Think improving education means shoveling more money into the existing public school system?

Perhaps you ought to read the nine-page Forbes magazine cover story on Khan Academy, the creation of 36-year-old innovator Salman Khan.

According to a report from the President’s Council of Economic Advisers, global spending on education is $3.9 trillion, or 5.6% of planetary GDP. America spends the most–about $1.3 trillion a year–yet the U.S. ranks 25th out of the 34 OECD countries in mathematics, 17th in science and 14th in reading. And, as in so many other areas of American life, those averages obscure a deeper divide: The U.S. is the only developed country to have high proportions of both top and bottom performers. About a fifth of American 15-year-olds do not have basic competence in science; 23% can’t use math in daily life.

It’s those latter statistics that motivate Khan. The site covers a staggering array of topics–from basic arithmetic and algebra to the electoral college and the French Revolution. The videos are quirky affairs where you never see the instructor (usually Salman Khan himself, who personally has created nearly 3,000 of them). Instead, students are confronted with a blank digital blackboard, which, over the course of a ten-minute lesson narrated in Khan’s soothing baritone, is gradually filled up with neon-colored scrawls illustrating key concepts. The intended effect is working through homework at the kitchen table with your favorite uncle looking over your shoulder.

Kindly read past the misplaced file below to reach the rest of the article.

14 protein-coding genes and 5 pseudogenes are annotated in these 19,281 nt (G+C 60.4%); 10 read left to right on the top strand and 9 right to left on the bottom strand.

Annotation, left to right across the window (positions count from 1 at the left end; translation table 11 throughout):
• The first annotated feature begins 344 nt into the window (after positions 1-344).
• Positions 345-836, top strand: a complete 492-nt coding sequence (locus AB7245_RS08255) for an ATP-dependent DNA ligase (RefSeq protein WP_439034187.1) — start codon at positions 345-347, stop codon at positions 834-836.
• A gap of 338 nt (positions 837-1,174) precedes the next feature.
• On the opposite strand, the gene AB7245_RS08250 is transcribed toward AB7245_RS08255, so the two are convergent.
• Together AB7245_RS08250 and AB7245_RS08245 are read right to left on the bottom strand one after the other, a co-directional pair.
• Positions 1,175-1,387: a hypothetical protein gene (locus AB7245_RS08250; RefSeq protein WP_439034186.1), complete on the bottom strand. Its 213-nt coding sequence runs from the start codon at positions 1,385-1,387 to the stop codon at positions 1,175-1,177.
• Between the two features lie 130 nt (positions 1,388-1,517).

Or make that the planet’s favorite uncle. Over the past two years Khan Academy videos have been viewed more than 200 million times. The site is used by 6 million unique students each month (about 45 million total over the last 12 months), who have collectively solved more than 750 million problems (about 2 million a day), and the material, which is provided at no cost, is (formally or informally) part of the curriculum in 20,000 classrooms around the world. Volunteers have translated Khan’s videos into 24 different languages, including Urdu, Swahili and Chinese.

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